The U.S. is responsible for nearly destroying wine forever, and also saving it… twice!
In 1863 an American grape vine root louse hitched a ride on a native species of grape vine taken from America to England. This louse, known as phylloxera, eats grape vine roots, causing the vines to die. Not a good thing if you like wine. By 1865 the louse had made its way to the mainland and over the next 20 years it destroyed over 75% of the grape vines in Europe. You think the Europeans don’t like us now? Imagine if they were sober!
Extinction was near. They didn’t know what to do. Until one day a Texan realized that American grape vines had evolved a tolerance to the louse by growing roots with thick, strong bark. The European vines could be grafted onto American roots, and thus be saved. And that’s what they did. One by one, every vine in Europe was grafted onto American roots, thus saving the vines from extinction. What I want to know is did we charge them for those American roots used to save the European vines from the American louse… hmmm?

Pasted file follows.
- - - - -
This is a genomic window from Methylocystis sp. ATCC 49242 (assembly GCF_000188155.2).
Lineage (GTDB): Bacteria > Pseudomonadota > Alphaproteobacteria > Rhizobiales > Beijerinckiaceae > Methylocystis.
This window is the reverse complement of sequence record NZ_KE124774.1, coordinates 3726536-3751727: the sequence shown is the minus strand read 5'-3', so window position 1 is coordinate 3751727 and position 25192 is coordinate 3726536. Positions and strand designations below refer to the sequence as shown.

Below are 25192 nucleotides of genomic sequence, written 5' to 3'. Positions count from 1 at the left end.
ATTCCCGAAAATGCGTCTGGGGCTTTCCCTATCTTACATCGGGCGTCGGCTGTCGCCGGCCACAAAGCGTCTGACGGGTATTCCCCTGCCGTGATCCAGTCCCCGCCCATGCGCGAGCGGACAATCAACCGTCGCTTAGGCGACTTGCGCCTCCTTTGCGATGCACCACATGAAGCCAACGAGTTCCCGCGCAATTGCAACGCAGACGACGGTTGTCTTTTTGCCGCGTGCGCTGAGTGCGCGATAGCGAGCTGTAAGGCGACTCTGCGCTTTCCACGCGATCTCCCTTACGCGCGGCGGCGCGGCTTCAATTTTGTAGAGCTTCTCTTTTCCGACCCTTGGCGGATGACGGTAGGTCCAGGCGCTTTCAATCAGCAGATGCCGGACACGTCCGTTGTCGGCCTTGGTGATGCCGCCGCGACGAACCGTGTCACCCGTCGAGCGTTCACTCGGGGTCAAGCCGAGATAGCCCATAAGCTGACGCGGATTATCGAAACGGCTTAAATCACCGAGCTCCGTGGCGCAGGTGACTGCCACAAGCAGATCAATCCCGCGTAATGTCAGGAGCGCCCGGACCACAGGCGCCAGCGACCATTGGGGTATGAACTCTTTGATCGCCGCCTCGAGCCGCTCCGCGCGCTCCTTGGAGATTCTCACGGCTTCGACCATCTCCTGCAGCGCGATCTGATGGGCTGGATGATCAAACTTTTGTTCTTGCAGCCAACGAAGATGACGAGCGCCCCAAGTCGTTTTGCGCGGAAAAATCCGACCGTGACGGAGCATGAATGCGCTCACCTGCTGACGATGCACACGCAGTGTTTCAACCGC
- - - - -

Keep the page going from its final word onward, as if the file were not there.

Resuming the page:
While our hit-louse was wreaking havoc on the European continent, the U.S. wine industry was enjoying an unprecedented boom. Coincidence… hmmm? However, it didn’t take us long to screw that up. In 1920 Prohibition cut the legs off the wine business. Never mind that Jesus himself had made some fine wine in his time, the “Drys” claimed the mention of wine in the Bible was misinterpreted grape juice. By the time Prohibition was repealed in 1933 the wine industry had been decimated, as had respect for legal authority. Another irony: the term “wino” was coined during the 1920’s… when you couldn’t drink wine… hmmm.
Well, the U.S. is now just as good at making wine as we are at making war, and perhaps a bit better actually. But there are lessons to be learned from knowing your wine history. Primarily: enjoy it now because you never know when we’re going louse it up again. And buy a round for your European friends… we owe ‘em one.
Pinot Now Recommendation:
Klinker Brick Old Vine Zinfandel – From Lodi, California, this gargantuan flavor bomb owes some of its immensity to vines that are up to 110 years old – which means they survived louses, Prohibition, two World Wars, Vietnam, and every other pestilence in the last epoch of trouble… and they’re all the sweeter for it. Taste the love.